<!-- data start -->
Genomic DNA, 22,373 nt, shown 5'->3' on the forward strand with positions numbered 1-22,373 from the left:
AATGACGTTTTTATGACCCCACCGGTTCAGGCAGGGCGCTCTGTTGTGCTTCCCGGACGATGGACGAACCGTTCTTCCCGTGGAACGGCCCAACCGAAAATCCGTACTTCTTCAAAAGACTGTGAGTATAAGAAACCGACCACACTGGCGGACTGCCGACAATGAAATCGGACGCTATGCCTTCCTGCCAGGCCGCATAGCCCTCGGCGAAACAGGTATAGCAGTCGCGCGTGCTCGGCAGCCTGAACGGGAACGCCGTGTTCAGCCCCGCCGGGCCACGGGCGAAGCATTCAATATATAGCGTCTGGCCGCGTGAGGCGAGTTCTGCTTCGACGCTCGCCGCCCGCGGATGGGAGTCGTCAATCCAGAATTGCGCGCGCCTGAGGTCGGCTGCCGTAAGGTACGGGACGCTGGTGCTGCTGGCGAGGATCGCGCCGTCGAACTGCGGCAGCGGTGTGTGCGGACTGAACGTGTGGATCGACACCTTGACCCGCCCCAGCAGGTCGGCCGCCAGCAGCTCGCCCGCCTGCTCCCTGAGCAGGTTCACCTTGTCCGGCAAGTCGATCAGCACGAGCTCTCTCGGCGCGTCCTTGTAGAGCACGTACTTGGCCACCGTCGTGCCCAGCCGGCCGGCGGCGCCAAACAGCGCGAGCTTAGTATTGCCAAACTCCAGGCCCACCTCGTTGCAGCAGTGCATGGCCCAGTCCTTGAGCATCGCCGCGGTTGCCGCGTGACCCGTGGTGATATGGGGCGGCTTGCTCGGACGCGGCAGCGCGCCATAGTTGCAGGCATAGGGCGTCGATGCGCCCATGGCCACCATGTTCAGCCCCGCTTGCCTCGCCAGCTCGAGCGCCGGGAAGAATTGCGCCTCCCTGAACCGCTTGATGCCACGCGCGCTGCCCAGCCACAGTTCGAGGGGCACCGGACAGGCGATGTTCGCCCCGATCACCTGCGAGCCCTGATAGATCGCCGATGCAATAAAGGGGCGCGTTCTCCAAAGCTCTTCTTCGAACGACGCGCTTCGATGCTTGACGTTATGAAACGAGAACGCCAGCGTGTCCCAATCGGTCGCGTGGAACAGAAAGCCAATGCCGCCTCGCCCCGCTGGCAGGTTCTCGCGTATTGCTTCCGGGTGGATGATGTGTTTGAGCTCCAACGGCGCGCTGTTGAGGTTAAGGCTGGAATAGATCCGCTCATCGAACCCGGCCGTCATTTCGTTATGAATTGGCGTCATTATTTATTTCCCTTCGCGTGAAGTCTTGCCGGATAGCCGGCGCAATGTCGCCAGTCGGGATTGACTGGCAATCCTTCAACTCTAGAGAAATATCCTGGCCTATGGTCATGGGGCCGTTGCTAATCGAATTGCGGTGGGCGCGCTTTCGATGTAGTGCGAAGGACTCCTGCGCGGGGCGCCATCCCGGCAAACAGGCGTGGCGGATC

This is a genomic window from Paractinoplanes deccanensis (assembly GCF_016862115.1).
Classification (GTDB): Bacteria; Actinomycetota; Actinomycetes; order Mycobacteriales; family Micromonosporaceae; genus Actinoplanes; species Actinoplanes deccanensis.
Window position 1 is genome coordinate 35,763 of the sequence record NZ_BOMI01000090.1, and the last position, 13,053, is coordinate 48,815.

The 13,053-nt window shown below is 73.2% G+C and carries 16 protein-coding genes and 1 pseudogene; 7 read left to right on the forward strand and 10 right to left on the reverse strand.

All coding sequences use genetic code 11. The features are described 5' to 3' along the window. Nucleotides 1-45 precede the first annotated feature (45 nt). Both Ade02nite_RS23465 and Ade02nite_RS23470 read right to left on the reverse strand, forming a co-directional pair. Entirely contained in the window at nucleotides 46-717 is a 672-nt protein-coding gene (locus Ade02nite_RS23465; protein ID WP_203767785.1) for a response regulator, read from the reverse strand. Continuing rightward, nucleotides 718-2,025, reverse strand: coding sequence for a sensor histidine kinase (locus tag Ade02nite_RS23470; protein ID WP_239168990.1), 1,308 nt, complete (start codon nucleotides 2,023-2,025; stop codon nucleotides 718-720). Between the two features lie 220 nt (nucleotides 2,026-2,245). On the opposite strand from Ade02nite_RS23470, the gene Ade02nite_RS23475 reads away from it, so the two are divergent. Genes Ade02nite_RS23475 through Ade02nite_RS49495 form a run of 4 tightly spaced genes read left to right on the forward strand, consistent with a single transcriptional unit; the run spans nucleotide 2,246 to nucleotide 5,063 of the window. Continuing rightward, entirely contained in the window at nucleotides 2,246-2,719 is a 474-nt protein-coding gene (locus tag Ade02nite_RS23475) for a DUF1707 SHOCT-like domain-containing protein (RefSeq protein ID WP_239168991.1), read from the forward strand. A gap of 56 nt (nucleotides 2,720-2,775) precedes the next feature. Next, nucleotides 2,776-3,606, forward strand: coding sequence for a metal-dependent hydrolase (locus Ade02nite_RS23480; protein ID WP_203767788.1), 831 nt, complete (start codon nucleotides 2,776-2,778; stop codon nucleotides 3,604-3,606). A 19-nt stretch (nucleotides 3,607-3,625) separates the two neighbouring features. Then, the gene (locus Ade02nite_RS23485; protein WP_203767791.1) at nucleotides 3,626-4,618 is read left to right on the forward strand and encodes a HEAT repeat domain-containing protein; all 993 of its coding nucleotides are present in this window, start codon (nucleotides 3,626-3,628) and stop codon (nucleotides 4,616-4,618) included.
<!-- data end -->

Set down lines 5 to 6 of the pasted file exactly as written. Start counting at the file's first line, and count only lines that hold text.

Window position 1 is genome coordinate 35,763 of the sequence record NZ_BOMI01000090.1, and the last position, 13,053, is coordinate 48,815.

The 13,053-nt window shown below is 73.2% G+C and carries 16 protein-coding genes and 1 pseudogene; 7 read left to right on the forward strand and 10 right to left on the reverse strand.